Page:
Day Four – Calling Moose
The morning hunt was without moose contact, even though I had had an exciting encounter the night before. Moose are not always co-operative. I decided I should let that area rest and try a new spot.
We were due for a feed of grouse, I thought I would try and get some this evening so I carried my .22 caliber rifle with me as well as my bow.
I rode my ATV to the top of a mountain near our camp to spend the balance of the afternoon. I set up and called moose until about 5:30. No moose had answered my calls and with about an hour before dark, I decided this would be a good opportunity to get some grouse on my way back to camp.
I packed up my gear, put my bow sling on and shouldered my backpack. I stepped out onto the trail and thought... "I should give just one more cow moose call before I headed out."
"Yup, that is a bull answering alright and he is already headed my way."
I return to my setup area and hurry to get all my gear out. This bull is coming in fast! Once ready, I call again... much to my surprise there are two bulls answering. Although one is obviously much closer, the other is making his way in my direction too.
Authors Note: Calling moose is not an exact science and I do not believe you can call moose incorrectly other than by giving out the sharp and distinct bark/grunt alarm that a moose will give when they detect danger. Please do try calling moose… it is a lot of fun and can be very exhilarating!
I am sorry to report: I tried to record the sounds of this bull coming but unfortunately there was a breeze and the camera did not pick up his grunting and bush thrashing. To me it sounded great… he was thrashing all kinds of bush and continuously grunting… it seemed to me he was very interested in my cow moose sounds, but he just would not come in!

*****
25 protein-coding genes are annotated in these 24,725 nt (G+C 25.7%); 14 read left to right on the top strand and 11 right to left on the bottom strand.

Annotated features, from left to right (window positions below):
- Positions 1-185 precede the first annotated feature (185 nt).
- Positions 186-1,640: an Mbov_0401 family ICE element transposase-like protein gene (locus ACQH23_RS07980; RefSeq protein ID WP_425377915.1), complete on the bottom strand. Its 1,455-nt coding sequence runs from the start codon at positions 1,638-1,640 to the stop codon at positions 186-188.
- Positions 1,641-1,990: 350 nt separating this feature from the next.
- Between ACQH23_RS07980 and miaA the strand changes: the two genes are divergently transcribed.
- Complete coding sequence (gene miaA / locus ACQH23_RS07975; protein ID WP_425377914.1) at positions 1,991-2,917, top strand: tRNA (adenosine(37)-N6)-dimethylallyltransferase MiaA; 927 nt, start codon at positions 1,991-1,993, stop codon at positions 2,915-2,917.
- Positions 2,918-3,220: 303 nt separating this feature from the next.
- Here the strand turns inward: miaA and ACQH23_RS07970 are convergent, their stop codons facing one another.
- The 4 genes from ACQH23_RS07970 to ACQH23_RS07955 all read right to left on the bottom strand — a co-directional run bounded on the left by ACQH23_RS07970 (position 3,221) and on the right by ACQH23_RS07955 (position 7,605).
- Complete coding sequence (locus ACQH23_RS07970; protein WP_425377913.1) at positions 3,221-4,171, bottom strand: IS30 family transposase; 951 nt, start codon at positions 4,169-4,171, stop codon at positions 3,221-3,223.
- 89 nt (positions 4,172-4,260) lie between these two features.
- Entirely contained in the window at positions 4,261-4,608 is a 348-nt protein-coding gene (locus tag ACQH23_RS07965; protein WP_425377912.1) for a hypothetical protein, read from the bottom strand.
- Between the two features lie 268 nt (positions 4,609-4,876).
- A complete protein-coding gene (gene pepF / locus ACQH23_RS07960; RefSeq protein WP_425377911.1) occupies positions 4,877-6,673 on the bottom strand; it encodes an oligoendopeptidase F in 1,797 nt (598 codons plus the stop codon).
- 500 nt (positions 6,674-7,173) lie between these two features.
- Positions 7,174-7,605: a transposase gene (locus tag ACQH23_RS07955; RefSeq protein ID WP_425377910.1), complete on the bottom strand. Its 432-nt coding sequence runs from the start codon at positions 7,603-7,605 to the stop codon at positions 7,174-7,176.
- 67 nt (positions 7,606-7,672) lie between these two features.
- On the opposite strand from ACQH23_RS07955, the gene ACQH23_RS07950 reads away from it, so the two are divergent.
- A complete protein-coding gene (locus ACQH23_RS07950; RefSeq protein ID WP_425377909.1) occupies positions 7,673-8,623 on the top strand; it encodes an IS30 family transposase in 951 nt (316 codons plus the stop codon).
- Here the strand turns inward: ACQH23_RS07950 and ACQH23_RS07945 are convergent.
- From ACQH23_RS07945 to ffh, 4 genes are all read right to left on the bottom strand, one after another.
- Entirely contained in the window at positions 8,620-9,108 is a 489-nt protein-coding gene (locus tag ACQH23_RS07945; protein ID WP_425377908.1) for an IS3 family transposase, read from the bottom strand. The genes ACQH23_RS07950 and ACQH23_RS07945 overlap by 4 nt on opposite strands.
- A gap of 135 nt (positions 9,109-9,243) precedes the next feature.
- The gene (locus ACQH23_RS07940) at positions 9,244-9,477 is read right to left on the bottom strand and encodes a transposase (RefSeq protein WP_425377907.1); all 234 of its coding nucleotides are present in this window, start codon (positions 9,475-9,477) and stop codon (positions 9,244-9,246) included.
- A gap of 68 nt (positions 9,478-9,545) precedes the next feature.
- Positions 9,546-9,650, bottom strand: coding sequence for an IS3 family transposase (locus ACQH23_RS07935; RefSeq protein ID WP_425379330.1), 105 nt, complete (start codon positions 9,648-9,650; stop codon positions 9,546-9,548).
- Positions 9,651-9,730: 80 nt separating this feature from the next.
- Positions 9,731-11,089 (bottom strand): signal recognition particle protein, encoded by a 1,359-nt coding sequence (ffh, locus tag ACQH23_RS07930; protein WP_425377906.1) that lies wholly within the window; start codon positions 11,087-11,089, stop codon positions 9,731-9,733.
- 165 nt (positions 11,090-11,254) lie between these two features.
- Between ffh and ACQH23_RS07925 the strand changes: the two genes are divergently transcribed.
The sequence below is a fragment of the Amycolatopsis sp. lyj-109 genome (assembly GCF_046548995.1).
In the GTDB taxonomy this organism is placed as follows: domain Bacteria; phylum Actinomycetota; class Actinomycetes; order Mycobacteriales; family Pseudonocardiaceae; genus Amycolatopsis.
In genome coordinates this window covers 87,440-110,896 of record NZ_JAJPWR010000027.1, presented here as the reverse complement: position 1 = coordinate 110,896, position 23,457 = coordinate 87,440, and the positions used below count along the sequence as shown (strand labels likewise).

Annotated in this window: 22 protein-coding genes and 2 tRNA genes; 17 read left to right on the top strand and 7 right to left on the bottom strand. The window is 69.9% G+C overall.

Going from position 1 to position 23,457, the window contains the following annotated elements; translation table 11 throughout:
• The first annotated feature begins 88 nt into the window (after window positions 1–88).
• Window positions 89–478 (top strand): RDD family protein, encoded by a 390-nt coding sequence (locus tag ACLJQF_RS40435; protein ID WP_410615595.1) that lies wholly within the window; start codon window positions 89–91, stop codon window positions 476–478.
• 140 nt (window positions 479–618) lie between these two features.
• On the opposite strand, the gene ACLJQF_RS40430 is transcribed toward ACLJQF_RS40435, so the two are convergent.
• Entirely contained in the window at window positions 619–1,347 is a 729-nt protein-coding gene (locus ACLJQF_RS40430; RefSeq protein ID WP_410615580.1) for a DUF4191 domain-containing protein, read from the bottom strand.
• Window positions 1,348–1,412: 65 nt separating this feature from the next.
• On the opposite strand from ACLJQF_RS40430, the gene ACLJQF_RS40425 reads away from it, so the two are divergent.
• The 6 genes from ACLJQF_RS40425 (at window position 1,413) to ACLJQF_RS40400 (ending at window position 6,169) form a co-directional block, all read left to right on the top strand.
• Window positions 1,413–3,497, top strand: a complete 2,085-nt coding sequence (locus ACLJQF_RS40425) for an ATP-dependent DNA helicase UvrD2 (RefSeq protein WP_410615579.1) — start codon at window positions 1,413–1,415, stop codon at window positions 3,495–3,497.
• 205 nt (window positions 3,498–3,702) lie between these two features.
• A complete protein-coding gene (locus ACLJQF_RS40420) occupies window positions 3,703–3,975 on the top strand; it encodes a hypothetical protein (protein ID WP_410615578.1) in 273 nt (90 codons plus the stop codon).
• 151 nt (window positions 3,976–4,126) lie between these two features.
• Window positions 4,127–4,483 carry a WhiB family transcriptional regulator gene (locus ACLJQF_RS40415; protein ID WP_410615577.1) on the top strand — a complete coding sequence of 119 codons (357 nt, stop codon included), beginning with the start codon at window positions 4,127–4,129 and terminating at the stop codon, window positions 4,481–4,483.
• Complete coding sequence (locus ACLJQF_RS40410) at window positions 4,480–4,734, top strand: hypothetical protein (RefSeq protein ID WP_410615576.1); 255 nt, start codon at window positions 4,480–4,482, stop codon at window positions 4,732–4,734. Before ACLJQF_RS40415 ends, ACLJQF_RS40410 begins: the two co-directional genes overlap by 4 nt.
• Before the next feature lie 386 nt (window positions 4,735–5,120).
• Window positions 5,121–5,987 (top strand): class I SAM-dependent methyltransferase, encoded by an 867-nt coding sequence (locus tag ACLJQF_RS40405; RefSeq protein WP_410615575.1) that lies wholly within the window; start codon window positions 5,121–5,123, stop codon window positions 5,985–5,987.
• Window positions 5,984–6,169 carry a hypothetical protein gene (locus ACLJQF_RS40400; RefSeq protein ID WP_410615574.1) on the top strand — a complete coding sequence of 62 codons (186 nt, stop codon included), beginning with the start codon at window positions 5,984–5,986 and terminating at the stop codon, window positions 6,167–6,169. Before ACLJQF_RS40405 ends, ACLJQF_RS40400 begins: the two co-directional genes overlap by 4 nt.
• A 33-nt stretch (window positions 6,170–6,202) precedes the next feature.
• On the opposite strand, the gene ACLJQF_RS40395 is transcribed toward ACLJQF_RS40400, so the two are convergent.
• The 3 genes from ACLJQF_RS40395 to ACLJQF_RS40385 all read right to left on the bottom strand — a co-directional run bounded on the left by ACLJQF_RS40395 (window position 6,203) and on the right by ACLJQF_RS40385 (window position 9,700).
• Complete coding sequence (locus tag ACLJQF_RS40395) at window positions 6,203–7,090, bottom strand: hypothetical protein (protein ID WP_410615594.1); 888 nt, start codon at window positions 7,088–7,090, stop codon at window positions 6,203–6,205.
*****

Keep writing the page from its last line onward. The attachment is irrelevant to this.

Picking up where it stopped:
He came in close, maybe fifty yards, but he would not come through a thicket that separated us. I moved some and he moved to parallel me but would not come in. I did not want to try and go through the thicket as it would give away my exact location and the bull may be able to identify me as human.
In hind sight I should have tried a bull grunt to entice him in as I had done previously during this moose hunt. If you are calling moose and trying to get them in close; for example an archer, a hunter need to use all his tricks he has up his sleeve.
With every move I made the bull would parallel me without advancing any closer. When listening to the video afterward my heartbeat is clearly audible. I know I could hear it, I wonder if the bull could hear it too!
Our little dance went on for about 15 minutes, but with the light fading he was losing interest, finally turning and grunting his way back towards where he came from. The second bull was still too far away for me to try and continue to call.
I listened as the bull made his retreat, all the while grunting as he walked. My heart still beating furiously and with my head still spinning with adrenalin I began to pack up my gear. As darkness fell, I made my way back to camp, determined to be back at first light.
Day five starts out with great expectations, only to be let down by a bad shot! Ah yes,the lows and highs of hunting!
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